Looking for a new job can seem like a job in itself. And after a while, the expenses associated with finding a new gig start to add up. Even if you put effort into writing a resume and going on interviews, there’s no guarantee that you’ll be able to lock down the position that you want. But at the very least, some of your job hunting expenses may be deductible. Let’s take a look at some of the costs that you may be able to write off on your income tax return.
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Which Job Hunting Expenses Are Deductible?
Depending on your situation, many types of job hunting expenses may be deductible. For example, if you pay a career counselor for editing your resume or purchase stamps in order to mail out your resume, you may qualify for a deduction that minimizes your tax liability. If you use a placement agency or a headhunter to find a job, the fees you pay may be deductible, too.
Other deductible expenses that relate to the job-hunting process include the costs associated with hiring someone to care for your child while you hunt for a new job. If you travel to another city for an interview, you may be able to deduct the cost of your flight, hotel room and meals.
If you’re hired and you have to move to a new town, you may be able to deduct the cost of packing up your personal belongings, transporting them to your new home and keeping some items in a temporary storage unit. But certain rules apply. At the very least, the distance between your old home and your new office must be 50 miles farther than the distance between your old home and your former workplace. Once you begin your new job, you’re required to work full time for at least 39 weeks (non-consecutively) within a year if you want to claim the moving expense deduction.
IRS Rules to Consider
There are other guidelines that you’ll have to follow if you want to deduct your job hunting expenses. One important rule states that your job-related expenses are only deductible if you’re looking for a job within the same industry that you’re already in. If you’re trying to switch careers, none of your expenses will score you a tax break.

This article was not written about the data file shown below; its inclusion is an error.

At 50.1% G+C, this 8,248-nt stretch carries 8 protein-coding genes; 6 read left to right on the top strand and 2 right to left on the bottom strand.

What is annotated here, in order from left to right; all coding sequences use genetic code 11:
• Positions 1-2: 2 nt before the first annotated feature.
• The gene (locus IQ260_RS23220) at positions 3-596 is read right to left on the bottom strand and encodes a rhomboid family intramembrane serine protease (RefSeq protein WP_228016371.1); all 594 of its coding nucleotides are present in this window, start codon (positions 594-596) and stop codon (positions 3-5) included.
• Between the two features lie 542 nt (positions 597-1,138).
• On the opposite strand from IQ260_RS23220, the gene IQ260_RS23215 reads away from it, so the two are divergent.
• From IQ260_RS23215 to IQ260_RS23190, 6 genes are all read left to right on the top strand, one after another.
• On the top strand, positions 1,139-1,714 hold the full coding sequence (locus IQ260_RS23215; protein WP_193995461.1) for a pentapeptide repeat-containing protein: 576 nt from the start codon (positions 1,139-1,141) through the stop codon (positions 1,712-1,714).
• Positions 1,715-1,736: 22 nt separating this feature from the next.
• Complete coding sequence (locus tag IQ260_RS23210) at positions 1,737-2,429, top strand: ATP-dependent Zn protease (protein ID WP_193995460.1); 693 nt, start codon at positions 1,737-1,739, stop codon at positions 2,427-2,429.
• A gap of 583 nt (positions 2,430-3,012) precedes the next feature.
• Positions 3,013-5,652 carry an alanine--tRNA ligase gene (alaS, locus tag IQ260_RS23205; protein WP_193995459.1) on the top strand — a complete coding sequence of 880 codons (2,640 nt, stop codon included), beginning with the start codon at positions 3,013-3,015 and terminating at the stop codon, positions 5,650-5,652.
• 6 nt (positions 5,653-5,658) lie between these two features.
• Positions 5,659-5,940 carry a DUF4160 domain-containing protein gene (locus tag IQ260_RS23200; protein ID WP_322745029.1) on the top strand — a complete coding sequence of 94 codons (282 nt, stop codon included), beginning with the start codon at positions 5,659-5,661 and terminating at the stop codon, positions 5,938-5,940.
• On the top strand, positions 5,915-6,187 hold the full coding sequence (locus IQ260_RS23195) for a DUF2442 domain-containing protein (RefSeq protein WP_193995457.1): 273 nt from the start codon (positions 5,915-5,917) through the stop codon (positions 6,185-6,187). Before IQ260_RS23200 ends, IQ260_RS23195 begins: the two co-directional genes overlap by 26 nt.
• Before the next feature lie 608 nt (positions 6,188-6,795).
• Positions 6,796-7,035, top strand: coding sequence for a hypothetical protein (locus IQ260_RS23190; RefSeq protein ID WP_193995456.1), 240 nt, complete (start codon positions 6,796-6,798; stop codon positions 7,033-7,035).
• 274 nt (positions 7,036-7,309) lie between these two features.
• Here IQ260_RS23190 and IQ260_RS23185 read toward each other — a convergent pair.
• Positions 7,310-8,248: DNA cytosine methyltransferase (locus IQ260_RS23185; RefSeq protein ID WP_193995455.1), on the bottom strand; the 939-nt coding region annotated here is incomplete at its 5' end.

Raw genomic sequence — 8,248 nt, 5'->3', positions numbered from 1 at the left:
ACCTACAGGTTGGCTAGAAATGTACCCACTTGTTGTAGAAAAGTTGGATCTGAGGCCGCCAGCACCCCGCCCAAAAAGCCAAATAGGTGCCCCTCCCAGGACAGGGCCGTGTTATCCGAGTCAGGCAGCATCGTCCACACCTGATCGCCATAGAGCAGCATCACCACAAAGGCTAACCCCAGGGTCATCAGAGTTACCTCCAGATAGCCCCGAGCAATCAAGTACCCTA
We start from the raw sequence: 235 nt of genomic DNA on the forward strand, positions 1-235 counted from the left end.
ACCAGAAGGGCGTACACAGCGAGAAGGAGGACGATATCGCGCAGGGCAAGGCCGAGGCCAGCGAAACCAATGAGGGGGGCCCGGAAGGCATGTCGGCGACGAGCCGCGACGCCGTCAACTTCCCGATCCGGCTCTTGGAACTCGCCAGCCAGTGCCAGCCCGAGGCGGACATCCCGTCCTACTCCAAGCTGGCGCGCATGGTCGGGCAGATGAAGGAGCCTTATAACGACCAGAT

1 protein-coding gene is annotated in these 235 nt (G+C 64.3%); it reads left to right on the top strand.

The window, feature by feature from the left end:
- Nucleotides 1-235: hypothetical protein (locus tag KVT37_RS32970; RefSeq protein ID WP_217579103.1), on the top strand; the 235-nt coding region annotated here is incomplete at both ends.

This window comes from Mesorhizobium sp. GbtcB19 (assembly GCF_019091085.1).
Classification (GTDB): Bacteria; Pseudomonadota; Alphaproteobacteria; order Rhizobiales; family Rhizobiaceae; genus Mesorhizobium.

You can’t get a deduction for your job hunting expenses if it’s been awhile since you had a job either. If you took a sabbatical for two years to travel the world, you won’t be able to deduct any expenses when you’re ready to begin looking for full-time work. And if you’re a young adult starting your very first job, none of your job search expenses will be deductible.
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As you consider whether you’re eligible for a deduction, you’ll need to remember that you can’t get a tax break for reimbursed expenses. So if your new boss agrees to cover the cost of the money you spent during the interviewing process, you won’t be able to deduct those expenses.
Writing Off Your Job Hunting Expenses
In order to claim your job hunting expenses on your tax return, you’ll need to itemize your deductions. That means you’ll need to complete Schedule A and attach the form when you’re ready to file your taxes.
Job hunting expenses fall under the category of miscellaneous expenses. According to IRS rules, you can only get a tax deduction for certain kinds of miscellaneous expenses (including unreimbursed costs and tax preparation fees) when the total amount is equal to more than 2% of your adjusted gross income. If your adjusted gross income is $45,000, for example, and you have $995 worth of job hunting expenses and other miscellaneous costs, you can only get a deduction for spending $95.
With any kind of tax deduction that you want to claim, you’ll need proper documentation. Without a record of making certain purchases – such as a receipt proving that you purchased special paper to print your resume on – you could find yourself in hot water if the government decides to audit you or wants additional information before giving you a tax refund.
Related Article: How to File Taxes
Trying to find a new job often requires a lot of time and effort. Regardless of what happens, you may be able to lower your taxable income by deducting various job search expenses. Just remember to be careful. You may incur a penalty if you get caught claiming a deduction you’re not eligible for.
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